While Nigella Lawson is apparently now sold on no-bake Cherry Cheesecake, this recipe for baked New York Cheesecake from smitten kitten is more like what Daniel and Penny served at Muldoon’s. As for me, I’m still savoring the special treat that Sandy made me several years ago and I’m generally able to satisfy my cheesecake cravings locally by shopping at Eli’s Cheesecake — and I go to the outlet whenever I need cheesecake for a large group!

On the Menu Monday: Porri Gratinata (Leeks and Onion Gratin)

I just finished reading two books by Marlena de Blasi that are set in Italy and both have recipes in the back. I don’t always try the recipes in books written by chefs, but de Blasi’s recipe for Leeks Gratin looked easy and fabulous for a cold winter’s evening. A Thousand Days in Venice: An Unexpected Romance and A Thousand Days in Tuscany: A Bittersweet Adventure tell the story of de Blasi’s love story with Italy and with an Italian. In Venice, she meets “the stranger,” as she calls him, falls in love with him, and becomes part of his life in Venice. At the end of the first book, they decide to move to Tuscany to restart their life path together, and A Thousand Days in Tuscany is an intimate look at life in a tiny Tuscan town. The Lady in the Palazzo: An Umbrian Love Story is on order from Amazon and will complete the trilogy of de Blasi’s tale for me, and then I’ll send the three books on to Virginia to some traveling friends who love Italy. Just payin’ it forward.

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The first stop in this journey to Italy was to figure out what I was going to cook this in. I’ve been craving this pot from Le Creuset, but haven’t found it at a price that I’m willing to pay. It’s really hard to justify when I have multiple baking pans that of course I could use, but it’s just so perfect. It goes from stove top to oven and instead of messing up two pans, I only have to wash one. Yeah, that’s the justification for spending this much money on a pot. In the end, I used my trusty Pyrex rectangle, as we do.

The next stop was to go grocery shopping for the ingredients. I am lucky to have a wonderful grocery just a few blocks away and I knew that they carried organic leeks. I don’t always eat organic fruits and vegetable, but considering that leeks are difficult to clean, I decided to go with the organics, just in case.

Ingredients — with a few slight alterations to lighten up de Blasi’s original recipe

  • Four large leeks, green parts trimmed off, white parts split, thoroughly rinsed, and sliced thinly into rounds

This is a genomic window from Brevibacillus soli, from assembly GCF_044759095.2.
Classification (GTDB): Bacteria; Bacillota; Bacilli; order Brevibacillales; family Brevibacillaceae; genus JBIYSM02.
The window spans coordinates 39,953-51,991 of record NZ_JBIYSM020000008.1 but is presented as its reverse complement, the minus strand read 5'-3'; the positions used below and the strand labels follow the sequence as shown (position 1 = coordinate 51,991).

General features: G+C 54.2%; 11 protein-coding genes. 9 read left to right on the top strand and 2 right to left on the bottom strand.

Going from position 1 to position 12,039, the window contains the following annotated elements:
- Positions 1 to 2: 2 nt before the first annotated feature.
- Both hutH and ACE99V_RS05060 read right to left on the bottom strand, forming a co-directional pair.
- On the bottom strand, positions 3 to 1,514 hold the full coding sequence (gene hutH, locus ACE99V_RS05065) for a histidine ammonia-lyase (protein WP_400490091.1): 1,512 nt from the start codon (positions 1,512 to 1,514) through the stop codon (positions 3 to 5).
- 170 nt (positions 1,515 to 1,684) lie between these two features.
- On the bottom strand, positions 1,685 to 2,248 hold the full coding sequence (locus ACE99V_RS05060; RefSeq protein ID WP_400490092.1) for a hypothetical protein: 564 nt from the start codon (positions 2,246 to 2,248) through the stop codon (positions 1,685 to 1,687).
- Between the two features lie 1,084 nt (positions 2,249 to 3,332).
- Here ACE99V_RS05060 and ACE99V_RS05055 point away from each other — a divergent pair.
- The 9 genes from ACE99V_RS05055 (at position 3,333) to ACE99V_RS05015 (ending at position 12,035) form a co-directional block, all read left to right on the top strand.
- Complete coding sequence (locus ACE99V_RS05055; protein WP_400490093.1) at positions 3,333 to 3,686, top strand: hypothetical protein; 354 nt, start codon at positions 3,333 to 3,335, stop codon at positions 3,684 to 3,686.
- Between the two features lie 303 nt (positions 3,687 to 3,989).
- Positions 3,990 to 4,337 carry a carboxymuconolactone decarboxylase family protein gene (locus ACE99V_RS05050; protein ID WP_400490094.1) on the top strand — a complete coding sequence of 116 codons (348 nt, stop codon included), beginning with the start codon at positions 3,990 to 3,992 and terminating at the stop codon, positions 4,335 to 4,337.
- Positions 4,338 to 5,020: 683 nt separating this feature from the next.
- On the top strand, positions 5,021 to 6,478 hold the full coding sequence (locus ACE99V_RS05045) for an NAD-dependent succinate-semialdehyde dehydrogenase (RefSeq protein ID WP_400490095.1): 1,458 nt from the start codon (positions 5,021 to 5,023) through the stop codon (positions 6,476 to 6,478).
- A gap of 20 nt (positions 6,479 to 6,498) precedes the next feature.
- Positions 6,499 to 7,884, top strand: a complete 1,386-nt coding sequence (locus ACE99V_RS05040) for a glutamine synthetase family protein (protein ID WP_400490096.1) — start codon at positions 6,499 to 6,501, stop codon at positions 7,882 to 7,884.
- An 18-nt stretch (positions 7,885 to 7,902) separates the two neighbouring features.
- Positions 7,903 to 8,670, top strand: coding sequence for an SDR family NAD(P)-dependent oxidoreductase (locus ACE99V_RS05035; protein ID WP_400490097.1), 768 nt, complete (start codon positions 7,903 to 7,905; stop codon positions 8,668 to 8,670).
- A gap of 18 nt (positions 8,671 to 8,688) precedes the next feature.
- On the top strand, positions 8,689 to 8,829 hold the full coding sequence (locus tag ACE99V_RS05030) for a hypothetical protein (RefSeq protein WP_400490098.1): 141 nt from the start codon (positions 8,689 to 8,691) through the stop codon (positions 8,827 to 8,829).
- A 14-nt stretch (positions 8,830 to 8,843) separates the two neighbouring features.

• Four large onions, trimmed, washed, and sliced into rounds (try a mixture — I used one yellow onion and two Vidalias)
  • 1 cup mascarpone
  • 1 cup fat-free small curd cottage cheese
  • 1 tsp just-grated nutmeg
  • 1 tsp just-cracked pepper
  • 1 1/2 tsp fine sea salt
  • 1/2 cup grappa or vodka
  • 2/3 cup grated Parmesan cheese
  • 1 Tbsp butter

2013 0204 On the Menu Monday Leek Gratin

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  • Place the prepped leeks and onions into a large pot with a little water and sweat them just until tender — do not carmelize or brown.
  • Place tender leeks and onions into a large mixing bowl.
  • In a smaller bowl, combine all the remaining ingredients except the Parmesan the butter, and mix well. (I used my immersion blender to smooth out the cottage cheese with the rest of the ingredients.)
  • Scrape the mascarpone mixture into the bowl with the leeks and, using two forks, evenly coat the leeks and onions with the mixture.
  • Spoon the leeks and onions into a buttered oval oven dish 12 to 14 inches long, spreading the mixture evenly.
  • Scatter the Parmesan over all, and bake at 400 degrees for 30 minutes or until a deep golden crust forms.

Yield: 6 servings at approximately 351 calories

Printable Recipe

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I’m linking up with On the Menu Monday at StoneGable today. Please stop by to visit for some cooking inspiration!

If you liked what you saw here, you will probably also like what I read — a lot of books that include food, restaurants, chefs, and travel as their main components. You can see my reviews on Goodreads — my profile name is GotMyReservations. 🙂

Comments breathe life into what is sometimes a solitary life for a writer. I look forward to hearing from you!